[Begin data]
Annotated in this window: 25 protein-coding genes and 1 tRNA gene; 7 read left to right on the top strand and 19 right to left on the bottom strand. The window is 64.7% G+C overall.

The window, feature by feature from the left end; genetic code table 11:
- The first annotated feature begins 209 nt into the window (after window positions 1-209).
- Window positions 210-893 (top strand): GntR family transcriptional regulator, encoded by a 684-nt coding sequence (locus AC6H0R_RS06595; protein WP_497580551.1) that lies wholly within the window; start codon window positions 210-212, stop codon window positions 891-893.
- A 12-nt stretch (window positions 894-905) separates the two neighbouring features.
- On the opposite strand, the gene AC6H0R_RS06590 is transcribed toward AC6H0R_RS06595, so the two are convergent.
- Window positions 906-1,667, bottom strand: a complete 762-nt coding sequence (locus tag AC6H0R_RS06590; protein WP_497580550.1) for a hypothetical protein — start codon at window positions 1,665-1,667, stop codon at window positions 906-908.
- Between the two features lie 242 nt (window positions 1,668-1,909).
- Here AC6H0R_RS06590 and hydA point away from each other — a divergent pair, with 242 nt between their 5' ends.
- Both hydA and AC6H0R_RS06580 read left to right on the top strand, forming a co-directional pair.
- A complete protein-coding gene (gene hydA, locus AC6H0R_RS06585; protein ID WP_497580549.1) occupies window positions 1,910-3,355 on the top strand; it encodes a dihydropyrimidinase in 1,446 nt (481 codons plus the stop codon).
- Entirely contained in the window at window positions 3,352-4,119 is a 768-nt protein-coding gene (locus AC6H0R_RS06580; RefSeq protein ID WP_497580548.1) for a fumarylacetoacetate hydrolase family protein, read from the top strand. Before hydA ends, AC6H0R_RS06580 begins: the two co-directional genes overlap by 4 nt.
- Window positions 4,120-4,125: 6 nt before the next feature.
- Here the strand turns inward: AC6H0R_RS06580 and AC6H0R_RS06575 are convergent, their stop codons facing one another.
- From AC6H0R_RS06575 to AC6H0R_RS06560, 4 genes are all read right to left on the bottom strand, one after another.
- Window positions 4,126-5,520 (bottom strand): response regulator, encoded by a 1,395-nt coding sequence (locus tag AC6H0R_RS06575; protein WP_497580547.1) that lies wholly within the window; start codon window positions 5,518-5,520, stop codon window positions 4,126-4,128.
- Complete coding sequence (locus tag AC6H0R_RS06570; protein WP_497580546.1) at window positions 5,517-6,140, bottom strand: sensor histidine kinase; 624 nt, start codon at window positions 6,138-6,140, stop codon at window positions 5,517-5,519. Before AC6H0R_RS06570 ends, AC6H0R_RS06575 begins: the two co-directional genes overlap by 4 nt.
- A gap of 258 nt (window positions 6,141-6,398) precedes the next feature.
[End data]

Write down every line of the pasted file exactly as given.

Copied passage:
Annotated in this window: 25 protein-coding genes and 1 tRNA gene; 7 read left to right on the top strand and 19 right to left on the bottom strand. The window is 64.7% G+C overall.

The window, feature by feature from the left end; genetic code table 11:
- The first annotated feature begins 209 nt into the window (after window positions 1-209).
- Window positions 210-893 (top strand): GntR family transcriptional regulator, encoded by a 684-nt coding sequence (locus AC6H0R_RS06595; protein WP_497580551.1) that lies wholly within the window; start codon window positions 210-212, stop codon window positions 891-893.
- A 12-nt stretch (window positions 894-905) separates the two neighbouring features.
- On the opposite strand, the gene AC6H0R_RS06590 is transcribed toward AC6H0R_RS06595, so the two are convergent.
- Window positions 906-1,667, bottom strand: a complete 762-nt coding sequence (locus tag AC6H0R_RS06590; protein WP_497580550.1) for a hypothetical protein — start codon at window positions 1,665-1,667, stop codon at window positions 906-908.
- Between the two features lie 242 nt (window positions 1,668-1,909).
- Here AC6H0R_RS06590 and hydA point away from each other — a divergent pair, with 242 nt between their 5' ends.
- Both hydA and AC6H0R_RS06580 read left to right on the top strand, forming a co-directional pair.
- A complete protein-coding gene (gene hydA, locus AC6H0R_RS06585; protein ID WP_497580549.1) occupies window positions 1,910-3,355 on the top strand; it encodes a dihydropyrimidinase in 1,446 nt (481 codons plus the stop codon).
- Entirely contained in the window at window positions 3,352-4,119 is a 768-nt protein-coding gene (locus AC6H0R_RS06580; RefSeq protein ID WP_497580548.1) for a fumarylacetoacetate hydrolase family protein, read from the top strand. Before hydA ends, AC6H0R_RS06580 begins: the two co-directional genes overlap by 4 nt.
- Window positions 4,120-4,125: 6 nt before the next feature.
- Here the strand turns inward: AC6H0R_RS06580 and AC6H0R_RS06575 are convergent, their stop codons facing one another.
- From AC6H0R_RS06575 to AC6H0R_RS06560, 4 genes are all read right to left on the bottom strand, one after another.
- Window positions 4,126-5,520 (bottom strand): response regulator, encoded by a 1,395-nt coding sequence (locus tag AC6H0R_RS06575; protein WP_497580547.1) that lies wholly within the window; start codon window positions 5,518-5,520, stop codon window positions 4,126-4,128.
- Complete coding sequence (locus tag AC6H0R_RS06570; protein WP_497580546.1) at window positions 5,517-6,140, bottom strand: sensor histidine kinase; 624 nt, start codon at window positions 6,138-6,140, stop codon at window positions 5,517-5,519. Before AC6H0R_RS06570 ends, AC6H0R_RS06575 begins: the two co-directional genes overlap by 4 nt.
- A gap of 258 nt (window positions 6,141-6,398) precedes the next feature.